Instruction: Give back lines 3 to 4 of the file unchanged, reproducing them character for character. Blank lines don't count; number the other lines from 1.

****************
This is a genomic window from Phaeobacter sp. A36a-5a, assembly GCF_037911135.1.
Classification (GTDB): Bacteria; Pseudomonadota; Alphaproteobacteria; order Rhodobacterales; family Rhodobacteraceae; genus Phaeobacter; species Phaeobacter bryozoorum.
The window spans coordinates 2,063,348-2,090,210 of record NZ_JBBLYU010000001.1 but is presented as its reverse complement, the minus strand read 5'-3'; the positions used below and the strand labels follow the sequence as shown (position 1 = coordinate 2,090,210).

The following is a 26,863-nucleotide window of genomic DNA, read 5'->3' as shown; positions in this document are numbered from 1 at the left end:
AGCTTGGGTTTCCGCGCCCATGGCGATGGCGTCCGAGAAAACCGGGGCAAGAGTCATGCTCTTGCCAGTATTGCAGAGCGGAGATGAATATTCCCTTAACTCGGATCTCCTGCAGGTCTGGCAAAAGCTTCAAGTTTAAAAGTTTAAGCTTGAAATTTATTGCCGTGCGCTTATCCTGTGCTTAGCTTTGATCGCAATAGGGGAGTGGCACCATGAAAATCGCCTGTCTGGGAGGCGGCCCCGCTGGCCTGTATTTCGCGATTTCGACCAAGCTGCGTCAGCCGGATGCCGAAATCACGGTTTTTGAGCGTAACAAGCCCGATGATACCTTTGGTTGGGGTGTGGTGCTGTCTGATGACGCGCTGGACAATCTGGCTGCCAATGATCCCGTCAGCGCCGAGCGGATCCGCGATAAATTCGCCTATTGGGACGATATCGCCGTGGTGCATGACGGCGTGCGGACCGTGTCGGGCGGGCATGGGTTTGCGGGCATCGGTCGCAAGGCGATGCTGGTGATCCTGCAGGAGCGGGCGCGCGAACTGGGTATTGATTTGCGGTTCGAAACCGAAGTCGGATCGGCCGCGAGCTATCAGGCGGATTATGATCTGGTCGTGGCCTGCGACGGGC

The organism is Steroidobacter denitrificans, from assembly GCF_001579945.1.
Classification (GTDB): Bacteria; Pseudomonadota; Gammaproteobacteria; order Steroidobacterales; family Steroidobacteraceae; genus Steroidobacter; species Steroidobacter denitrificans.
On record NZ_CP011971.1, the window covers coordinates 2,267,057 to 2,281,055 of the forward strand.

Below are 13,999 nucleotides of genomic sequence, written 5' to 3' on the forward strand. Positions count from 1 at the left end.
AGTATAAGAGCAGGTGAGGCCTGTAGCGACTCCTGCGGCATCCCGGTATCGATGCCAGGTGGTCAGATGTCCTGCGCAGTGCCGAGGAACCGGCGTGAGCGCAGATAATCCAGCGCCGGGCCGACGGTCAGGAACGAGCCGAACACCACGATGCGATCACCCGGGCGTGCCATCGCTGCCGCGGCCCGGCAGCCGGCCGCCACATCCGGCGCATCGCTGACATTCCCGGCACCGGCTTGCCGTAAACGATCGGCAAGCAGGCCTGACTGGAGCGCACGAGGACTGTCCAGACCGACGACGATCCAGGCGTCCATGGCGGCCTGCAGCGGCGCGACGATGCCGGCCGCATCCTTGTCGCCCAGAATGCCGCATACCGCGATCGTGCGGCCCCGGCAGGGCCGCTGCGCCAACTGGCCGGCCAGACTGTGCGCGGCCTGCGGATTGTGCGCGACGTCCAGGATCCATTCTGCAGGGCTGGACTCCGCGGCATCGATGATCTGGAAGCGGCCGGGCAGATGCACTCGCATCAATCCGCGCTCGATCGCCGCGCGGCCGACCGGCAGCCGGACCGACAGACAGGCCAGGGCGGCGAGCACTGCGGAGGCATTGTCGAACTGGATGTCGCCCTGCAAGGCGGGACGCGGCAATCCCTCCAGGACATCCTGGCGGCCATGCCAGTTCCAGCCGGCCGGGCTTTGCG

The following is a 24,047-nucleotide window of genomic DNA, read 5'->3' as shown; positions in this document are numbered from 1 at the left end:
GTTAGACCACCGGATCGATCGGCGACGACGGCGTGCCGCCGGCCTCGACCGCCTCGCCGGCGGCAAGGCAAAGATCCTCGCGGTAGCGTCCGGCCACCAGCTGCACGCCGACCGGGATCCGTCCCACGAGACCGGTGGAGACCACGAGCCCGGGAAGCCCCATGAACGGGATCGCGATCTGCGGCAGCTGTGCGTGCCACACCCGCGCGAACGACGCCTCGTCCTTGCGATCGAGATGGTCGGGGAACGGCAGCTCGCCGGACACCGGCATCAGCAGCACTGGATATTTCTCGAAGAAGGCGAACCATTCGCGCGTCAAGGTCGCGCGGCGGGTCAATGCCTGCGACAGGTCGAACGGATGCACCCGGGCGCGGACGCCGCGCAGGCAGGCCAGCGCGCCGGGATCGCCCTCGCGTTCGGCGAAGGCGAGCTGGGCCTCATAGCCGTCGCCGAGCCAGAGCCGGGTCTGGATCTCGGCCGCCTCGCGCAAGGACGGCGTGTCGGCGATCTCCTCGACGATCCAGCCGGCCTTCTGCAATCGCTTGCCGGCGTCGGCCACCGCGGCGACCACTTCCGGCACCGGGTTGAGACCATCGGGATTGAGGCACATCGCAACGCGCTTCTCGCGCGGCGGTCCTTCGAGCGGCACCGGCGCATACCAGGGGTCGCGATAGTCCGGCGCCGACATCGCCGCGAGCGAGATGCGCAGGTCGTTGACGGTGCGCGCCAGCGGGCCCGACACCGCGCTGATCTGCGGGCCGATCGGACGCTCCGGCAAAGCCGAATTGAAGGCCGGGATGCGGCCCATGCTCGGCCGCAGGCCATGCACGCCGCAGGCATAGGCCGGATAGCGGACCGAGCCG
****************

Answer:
The window spans coordinates 2,063,348-2,090,210 of record NZ_JBBLYU010000001.1 but is presented as its reverse complement, the minus strand read 5'-3'; the positions used below and the strand labels follow the sequence as shown (position 1 = coordinate 2,090,210).

The following is a 26,863-nucleotide window of genomic DNA, read 5'->3' as shown; positions in this document are numbered from 1 at the left end: